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When Jim and Stephanie Umberger first decided to adopt a little boy from the central Asian republic of Kyrgyzstan in January 2008, they couldn’t believe how quickly everything fell into place.
Within three weeks of seeing a photograph of the 2-year-old with curly blonde hair and sparkling blue eyes, they were on a plane to meet him in person. Several days later, they were saying goodbye with promises to return to bring him home in a few months.
“Our adoption agency said it was the fastest adoption in the history of the agency,” says Jim, 45, of Scottsdale, Arizona, who works in corporate marketing.
Instead, it turned into an 8 1/2-year ordeal. “We had several court dates that were scheduled and cancelled without any real explanation,” says Jim. “At the same time, we started to learn that other families were being matched with children in Kyrgyzstan, and so really over the next year, we started to learn of more and more families that continued to be matched with children, and no one knew that they weren’t going to get a court date. This eventually created a backlog of 65 cases across five agencies.”
In October 2008, the country stopped processing foreign adoptions due to reports of corruption and bribery in the adoption process and in February 2009, they announced a moratorium on them. (Kyrgyzstan officials did not respond to repeated requests for comment.)
The Umbergers were crushed but quickly banded together with other waiting families and became known as “The Kyrgyz 65.” They lobbied lawmakers here and abroad, marched on the nation’s capitol in 2011 and even sent a small delegation to Kyrgyzstan to press their case in person.
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The other members “became like family,” says Stephanie, 46, a stay-at-home mom. “Only this group of 65 waiting parents understood the heartbreak. We had met this child. He was our son. We thought about him every day. We thought about our family with him in it.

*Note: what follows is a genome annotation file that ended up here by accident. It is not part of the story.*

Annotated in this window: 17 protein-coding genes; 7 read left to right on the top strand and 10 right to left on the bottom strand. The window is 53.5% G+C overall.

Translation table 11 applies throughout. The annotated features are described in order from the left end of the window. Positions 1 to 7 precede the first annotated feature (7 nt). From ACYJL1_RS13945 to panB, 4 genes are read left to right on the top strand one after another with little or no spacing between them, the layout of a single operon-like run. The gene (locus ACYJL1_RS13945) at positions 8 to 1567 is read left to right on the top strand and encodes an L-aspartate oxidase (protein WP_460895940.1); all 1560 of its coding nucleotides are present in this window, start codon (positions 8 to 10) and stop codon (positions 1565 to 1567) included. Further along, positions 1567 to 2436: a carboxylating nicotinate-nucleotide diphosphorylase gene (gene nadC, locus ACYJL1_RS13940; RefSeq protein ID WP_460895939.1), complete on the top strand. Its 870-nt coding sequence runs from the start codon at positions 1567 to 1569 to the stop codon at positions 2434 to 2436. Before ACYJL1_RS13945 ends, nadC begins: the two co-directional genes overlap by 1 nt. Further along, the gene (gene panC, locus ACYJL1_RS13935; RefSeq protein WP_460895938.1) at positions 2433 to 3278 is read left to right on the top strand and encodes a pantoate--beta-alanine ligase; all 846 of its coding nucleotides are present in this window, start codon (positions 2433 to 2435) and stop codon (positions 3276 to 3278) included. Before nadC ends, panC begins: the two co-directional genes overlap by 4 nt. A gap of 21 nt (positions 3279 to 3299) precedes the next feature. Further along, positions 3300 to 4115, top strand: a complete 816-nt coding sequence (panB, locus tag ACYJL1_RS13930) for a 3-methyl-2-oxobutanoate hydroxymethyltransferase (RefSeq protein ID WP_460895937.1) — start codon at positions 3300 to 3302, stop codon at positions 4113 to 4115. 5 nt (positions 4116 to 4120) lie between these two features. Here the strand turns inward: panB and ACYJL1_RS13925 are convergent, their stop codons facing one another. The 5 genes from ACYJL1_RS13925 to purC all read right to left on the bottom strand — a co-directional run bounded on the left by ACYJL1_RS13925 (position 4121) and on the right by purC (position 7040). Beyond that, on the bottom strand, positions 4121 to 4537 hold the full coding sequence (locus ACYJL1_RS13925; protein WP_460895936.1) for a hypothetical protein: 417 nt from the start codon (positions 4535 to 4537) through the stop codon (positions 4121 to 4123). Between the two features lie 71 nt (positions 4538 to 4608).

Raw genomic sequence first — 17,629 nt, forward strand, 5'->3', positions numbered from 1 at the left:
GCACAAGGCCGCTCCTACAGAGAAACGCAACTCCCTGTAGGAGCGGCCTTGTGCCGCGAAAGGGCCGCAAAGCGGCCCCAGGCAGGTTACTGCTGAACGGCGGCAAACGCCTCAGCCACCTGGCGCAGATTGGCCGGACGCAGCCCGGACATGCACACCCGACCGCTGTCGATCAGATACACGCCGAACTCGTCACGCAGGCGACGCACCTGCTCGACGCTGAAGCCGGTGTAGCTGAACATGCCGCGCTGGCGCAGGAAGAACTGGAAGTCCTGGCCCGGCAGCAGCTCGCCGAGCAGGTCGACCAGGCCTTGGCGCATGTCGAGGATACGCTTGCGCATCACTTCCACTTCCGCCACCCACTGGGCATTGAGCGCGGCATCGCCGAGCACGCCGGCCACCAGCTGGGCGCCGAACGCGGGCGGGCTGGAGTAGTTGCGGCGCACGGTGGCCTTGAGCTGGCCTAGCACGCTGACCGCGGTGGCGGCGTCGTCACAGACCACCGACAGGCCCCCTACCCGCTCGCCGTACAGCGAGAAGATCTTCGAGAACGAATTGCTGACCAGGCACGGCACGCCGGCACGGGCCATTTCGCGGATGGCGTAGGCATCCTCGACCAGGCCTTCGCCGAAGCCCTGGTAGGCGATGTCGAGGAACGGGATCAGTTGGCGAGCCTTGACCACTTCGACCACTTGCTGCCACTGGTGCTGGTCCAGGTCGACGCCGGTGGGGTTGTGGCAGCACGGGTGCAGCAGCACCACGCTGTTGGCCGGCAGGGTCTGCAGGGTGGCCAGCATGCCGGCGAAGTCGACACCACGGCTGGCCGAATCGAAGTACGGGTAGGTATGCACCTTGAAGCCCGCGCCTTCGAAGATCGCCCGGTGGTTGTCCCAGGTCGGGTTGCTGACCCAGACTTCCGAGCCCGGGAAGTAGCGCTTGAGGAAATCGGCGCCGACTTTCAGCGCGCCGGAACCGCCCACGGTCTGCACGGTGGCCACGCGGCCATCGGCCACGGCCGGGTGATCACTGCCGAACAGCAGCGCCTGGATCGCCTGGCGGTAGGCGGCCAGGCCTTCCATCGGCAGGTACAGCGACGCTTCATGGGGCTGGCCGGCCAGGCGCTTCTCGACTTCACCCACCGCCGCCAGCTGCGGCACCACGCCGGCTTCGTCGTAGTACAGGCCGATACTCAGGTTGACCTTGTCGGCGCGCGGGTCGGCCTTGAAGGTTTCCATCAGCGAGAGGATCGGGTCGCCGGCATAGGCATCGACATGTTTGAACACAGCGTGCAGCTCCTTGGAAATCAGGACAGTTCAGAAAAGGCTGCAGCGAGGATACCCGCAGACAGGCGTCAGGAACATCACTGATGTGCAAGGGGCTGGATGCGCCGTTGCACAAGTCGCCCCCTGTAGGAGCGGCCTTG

“I remember being places with our other kids and feeling like there was a chair at the table that he should be sitting in,” she says. “I guess I didn’t realize how devastating that was for us, how you can really love a child that you’ve only met just briefly.”
The Umbergers had already adopted Alex, now 15, from Mississippi; Ariana, now 11, from Russia and, while waiting for Ethan, adopted Isla, now 7, also from Mississippi. But they refused to give up on Ethan.
“He was our son in our heart as soon as we met him,” says Stephanie.
But they might have lost him forever had it not been for two women: Tatiana Belousova and Zamira Sydykova. Tatiana, the Kyrgyzstan program director for Across the World Adoptions, spent months tracking down Ethan after they lost touch with him. And Zamira, a former Kyrgyzstan ambassador to the United States turned newspaper founder and editor in chief, had one of her reporters write a front-page story about their plight in December 2015. Two months later, the last legal barriers to Ethan’s adoption were lifted.
“Tatiana and Zamira are our heroes,” says Stephanie.
On Sept. 4, they finally brought him home, a day they weren’t sure they’d ever see. He was the last of the 65 waiting children to come home (24 were reunited with their adoptive parents while most of the rest were adopted by Kyrgyzstan families).
“We’re all overjoyed that Ethan is home at last with his wonderful family,” says Suzanne Boutilier, founder of “The Kyrgyz 65,” who was able to finalize her 6-year-old daughter’s adoption in 2014.
Since then, a whole new world has opened up for Ethan, who turned 11 in October and was treated to birthday pancakes in bed, an Umberger family tradition. He also had his first Halloween. His costume? Captain America.
“I love experiencing life through his eyes and finding complete joy in everyday things we take for granted,” says Jim.
Adds Stephanie, “I feel like I have known him forever and I am also just getting to know him. It is an amazing process of discovery. Discovering his like and dislikes, his gifts and talents and every other thing a mother should know about her child.”